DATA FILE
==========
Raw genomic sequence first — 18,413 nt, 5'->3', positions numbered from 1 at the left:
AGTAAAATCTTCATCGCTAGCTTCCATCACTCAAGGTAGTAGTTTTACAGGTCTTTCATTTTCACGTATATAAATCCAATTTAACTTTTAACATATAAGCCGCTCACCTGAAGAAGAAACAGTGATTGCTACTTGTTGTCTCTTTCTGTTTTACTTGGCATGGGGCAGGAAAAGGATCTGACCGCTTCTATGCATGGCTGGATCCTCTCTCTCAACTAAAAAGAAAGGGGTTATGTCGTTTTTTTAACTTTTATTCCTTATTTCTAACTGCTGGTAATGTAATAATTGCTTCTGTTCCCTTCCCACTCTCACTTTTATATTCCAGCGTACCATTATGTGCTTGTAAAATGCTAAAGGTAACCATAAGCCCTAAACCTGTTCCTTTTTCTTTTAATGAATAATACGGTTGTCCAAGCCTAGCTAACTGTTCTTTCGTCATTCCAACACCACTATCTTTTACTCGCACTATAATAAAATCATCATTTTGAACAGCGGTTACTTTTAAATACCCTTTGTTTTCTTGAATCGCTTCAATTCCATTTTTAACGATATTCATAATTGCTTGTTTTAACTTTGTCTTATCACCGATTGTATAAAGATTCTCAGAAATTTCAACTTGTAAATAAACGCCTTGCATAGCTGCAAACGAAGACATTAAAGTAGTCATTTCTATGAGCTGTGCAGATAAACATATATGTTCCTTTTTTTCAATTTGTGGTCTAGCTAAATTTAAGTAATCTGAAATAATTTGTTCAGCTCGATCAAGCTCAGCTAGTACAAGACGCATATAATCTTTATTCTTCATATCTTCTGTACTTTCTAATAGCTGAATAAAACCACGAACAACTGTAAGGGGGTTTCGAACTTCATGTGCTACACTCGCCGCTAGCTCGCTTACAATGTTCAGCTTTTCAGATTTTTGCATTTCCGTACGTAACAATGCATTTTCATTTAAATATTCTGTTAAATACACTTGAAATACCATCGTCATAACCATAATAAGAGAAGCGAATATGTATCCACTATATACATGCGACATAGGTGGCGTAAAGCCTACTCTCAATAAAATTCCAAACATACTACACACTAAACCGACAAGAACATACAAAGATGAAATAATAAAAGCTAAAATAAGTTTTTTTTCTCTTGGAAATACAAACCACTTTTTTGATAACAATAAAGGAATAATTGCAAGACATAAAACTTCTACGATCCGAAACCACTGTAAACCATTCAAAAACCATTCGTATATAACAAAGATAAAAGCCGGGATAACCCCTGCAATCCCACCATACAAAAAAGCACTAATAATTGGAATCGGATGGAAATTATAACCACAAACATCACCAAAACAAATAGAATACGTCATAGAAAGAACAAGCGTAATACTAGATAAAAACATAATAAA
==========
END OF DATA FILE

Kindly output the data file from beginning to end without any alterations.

Raw genomic sequence first — 18,413 nt, 5'->3', positions numbered from 1 at the left:
AGTAAAATCTTCATCGCTAGCTTCCATCACTCAAGGTAGTAGTTTTACAGGTCTTTCATTTTCACGTATATAAATCCAATTTAACTTTTAACATATAAGCCGCTCACCTGAAGAAGAAACAGTGATTGCTACTTGTTGTCTCTTTCTGTTTTACTTGGCATGGGGCAGGAAAAGGATCTGACCGCTTCTATGCATGGCTGGATCCTCTCTCTCAACTAAAAAGAAAGGGGTTATGTCGTTTTTTTAACTTTTATTCCTTATTTCTAACTGCTGGTAATGTAATAATTGCTTCTGTTCCCTTCCCACTCTCACTTTTATATTCCAGCGTACCATTATGTGCTTGTAAAATGCTAAAGGTAACCATAAGCCCTAAACCTGTTCCTTTTTCTTTTAATGAATAATACGGTTGTCCAAGCCTAGCTAACTGTTCTTTCGTCATTCCAACACCACTATCTTTTACTCGCACTATAATAAAATCATCATTTTGAACAGCGGTTACTTTTAAATACCCTTTGTTTTCTTGAATCGCTTCAATTCCATTTTTAACGATATTCATAATTGCTTGTTTTAACTTTGTCTTATCACCGATTGTATAAAGATTCTCAGAAATTTCAACTTGTAAATAAACGCCTTGCATAGCTGCAAACGAAGACATTAAAGTAGTCATTTCTATGAGCTGTGCAGATAAACATATATGTTCCTTTTTTTCAATTTGTGGTCTAGCTAAATTTAAGTAATCTGAAATAATTTGTTCAGCTCGATCAAGCTCAGCTAGTACAAGACGCATATAATCTTTATTCTTCATATCTTCTGTACTTTCTAATAGCTGAATAAAACCACGAACAACTGTAAGGGGGTTTCGAACTTCATGTGCTACACTCGCCGCTAGCTCGCTTACAATGTTCAGCTTTTCAGATTTTTGCATTTCCGTACGTAACAATGCATTTTCATTTAAATATTCTGTTAAATACACTTGAAATACCATCGTCATAACCATAATAAGAGAAGCGAATATGTATCCACTATATACATGCGACATAGGTGGCGTAAAGCCTACTCTCAATAAAATTCCAAACATACTACACACTAAACCGACAAGAACATACAAAGATGAAATAATAAAAGCTAAAATAAGTTTTTTTTCTCTTGGAAATACAAACCACTTTTTTGATAACAATAAAGGAATAATTGCAAGACATAAAACTTCTACGATCCGAAACCACTGTAAACCATTCAAAAACCATTCGTATATAACAAAGATAAAAGCCGGGATAACCCCTGCAATCCCACCATACAAAAAAGCACTAATAATTGGAATCGGATGGAAATTATAACCACAAACATCACCAAAACAAATAGAATACGTCATAGAAAGAACAAGCGTAATACTAGATAAAAACATAATAAA